Manufacturing engineers: Salary, career path, job outlook, education and more
Some industrial engineers, called manufacturing engineers, focus entirely on the automated aspects of manufacturing processes. They design manufacturing systems to optimize the use of computer networks, robots, and materials.
Industrial engineers focus on how to get the work done most efficiently, balancing many factors, such as time, number of workers needed, available technology, actions workers need to take, achieving the end product with no errors, workers safety, environmental concerns, and cost.
The versatility of industrial engineers allows them to engage in activities that are useful to a variety of businesses, governments, and nonprofits. For example, industrial engineers engage in supply chain management to help businesses minimize inventory costs, conduct quality assurance activities to help businesses keep their customer bases satisfied, and work in the growing field of project management as industries across the economy seek to control costs and maximize efficiencies.
- Education Required
- Industrial engineers need a bachelors degree, typically in industrial engineering. However, many industrial engineers have degrees in mechanical engineering, electrical engineering, manufacturing engineering, industrial engineering technology, or general engineering. Students interested in studying industrial engineering should take high school courses in mathematics, such as algebra, trigonometry, and calculus; computer science; and sciences such as chemistry and physics.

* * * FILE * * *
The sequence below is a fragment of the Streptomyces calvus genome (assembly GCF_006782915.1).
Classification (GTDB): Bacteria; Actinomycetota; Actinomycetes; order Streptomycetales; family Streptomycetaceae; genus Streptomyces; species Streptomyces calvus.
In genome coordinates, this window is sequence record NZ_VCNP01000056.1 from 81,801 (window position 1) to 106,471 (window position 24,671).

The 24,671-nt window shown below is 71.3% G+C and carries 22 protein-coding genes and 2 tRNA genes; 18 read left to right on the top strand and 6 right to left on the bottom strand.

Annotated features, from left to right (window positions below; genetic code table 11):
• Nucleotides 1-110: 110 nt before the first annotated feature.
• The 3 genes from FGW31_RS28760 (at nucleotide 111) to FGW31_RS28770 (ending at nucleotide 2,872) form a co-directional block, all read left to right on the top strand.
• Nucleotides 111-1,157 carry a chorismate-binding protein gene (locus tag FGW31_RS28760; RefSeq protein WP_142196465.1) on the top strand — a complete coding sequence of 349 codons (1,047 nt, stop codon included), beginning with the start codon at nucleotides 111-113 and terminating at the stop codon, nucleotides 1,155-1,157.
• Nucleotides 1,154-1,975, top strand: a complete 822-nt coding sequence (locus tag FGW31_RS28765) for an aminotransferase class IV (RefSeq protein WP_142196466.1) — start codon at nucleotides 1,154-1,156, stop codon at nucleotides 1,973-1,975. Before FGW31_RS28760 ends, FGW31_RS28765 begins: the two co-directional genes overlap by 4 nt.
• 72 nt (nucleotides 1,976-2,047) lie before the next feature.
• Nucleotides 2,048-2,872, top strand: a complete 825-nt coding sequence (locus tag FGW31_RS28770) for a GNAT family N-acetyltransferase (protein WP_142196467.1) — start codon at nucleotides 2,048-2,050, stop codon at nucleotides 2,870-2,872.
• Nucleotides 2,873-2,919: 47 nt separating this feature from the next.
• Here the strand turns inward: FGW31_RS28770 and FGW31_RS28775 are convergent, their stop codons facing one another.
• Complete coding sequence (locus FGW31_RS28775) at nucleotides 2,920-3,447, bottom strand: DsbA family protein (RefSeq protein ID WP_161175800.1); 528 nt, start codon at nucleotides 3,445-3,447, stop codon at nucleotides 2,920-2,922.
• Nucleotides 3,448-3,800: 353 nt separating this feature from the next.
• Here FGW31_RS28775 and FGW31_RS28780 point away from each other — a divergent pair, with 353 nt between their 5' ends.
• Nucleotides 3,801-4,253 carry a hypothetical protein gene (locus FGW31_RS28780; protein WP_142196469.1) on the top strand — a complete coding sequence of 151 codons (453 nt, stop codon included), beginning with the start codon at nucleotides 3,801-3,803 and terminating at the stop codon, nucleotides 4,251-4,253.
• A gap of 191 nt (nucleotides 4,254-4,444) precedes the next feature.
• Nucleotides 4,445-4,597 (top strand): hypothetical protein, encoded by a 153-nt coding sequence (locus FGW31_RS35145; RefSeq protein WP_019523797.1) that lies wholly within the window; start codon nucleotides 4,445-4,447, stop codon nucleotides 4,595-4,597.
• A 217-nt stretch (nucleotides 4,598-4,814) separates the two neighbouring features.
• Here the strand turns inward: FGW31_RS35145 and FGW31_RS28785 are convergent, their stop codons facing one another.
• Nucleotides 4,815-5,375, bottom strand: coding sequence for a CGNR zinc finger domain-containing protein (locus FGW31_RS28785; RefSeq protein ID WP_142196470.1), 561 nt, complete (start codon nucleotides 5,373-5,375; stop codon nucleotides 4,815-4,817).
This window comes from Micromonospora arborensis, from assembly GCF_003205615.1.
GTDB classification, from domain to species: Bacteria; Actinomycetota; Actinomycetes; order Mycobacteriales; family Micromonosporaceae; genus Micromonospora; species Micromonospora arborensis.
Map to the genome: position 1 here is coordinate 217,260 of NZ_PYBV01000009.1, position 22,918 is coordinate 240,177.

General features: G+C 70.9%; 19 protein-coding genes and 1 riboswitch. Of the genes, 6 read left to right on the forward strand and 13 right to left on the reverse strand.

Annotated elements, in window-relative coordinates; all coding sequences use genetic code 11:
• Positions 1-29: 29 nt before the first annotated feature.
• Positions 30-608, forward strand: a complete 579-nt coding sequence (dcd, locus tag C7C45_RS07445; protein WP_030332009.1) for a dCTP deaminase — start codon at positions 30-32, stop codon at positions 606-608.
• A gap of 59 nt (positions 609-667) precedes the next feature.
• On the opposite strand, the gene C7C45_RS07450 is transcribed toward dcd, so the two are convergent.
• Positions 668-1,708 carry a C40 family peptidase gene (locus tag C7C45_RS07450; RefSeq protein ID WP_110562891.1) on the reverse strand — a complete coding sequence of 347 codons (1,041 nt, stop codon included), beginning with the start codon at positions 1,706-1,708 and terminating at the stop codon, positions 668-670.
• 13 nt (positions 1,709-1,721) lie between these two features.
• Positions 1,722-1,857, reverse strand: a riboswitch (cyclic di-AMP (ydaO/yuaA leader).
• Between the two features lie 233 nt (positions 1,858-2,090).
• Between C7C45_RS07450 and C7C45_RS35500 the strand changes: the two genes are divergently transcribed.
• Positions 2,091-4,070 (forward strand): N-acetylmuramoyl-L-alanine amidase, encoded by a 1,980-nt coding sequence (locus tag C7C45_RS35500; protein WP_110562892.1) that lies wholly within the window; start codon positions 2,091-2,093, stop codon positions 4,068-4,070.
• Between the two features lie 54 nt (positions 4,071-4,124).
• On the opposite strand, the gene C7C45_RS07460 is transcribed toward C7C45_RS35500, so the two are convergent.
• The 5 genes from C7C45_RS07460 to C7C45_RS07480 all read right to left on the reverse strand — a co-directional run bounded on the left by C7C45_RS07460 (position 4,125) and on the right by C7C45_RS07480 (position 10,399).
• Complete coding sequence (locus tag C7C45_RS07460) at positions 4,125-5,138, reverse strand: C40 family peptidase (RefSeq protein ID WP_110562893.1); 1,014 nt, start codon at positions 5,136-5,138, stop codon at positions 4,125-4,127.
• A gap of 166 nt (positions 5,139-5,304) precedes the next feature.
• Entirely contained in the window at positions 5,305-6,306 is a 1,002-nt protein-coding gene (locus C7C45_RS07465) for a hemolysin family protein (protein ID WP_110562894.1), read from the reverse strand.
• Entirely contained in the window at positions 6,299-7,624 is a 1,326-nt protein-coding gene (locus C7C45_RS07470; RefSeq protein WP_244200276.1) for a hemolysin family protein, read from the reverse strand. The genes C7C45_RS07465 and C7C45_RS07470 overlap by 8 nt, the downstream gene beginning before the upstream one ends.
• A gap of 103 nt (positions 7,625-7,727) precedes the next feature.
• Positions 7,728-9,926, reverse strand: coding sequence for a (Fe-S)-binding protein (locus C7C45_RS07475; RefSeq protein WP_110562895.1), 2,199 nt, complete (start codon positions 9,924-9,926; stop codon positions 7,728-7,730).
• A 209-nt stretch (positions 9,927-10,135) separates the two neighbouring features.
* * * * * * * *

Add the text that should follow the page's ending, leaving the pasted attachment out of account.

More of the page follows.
- Job Outlook
The projected percent change in employment from 2016 to 2026: 10% (Faster than average)
(The average growth rate for all occupations is 7 percent.)
- Industrial engineers who are just starting out usually work under the supervision of experienced engineers. In large companies, new engineers also may receive formal training in classes or seminars. As beginning engineers gain knowledge and experience, they move on to more difficult projects with greater independence to develop designs, solve problems, and make decisions.
- Licensure is not required for entry-level positions as an industrial engineer. A Professional Engineering (PE) license, which allows for higher levels of leadership and independence, can be acquired later in ones career. Licensed engineers are called professional engineers (PEs). A PE can oversee the work of other engineers, sign off on projects, and provide services directly to the public. State licensure generally requires
- Median pay: How much do Industrial Engineers make?
- $84,310 Annual Salary
- $40.53 per hour
Careers for Industrial Engineers
- Efficiency engineers
- Packaging engineers
- Production engineers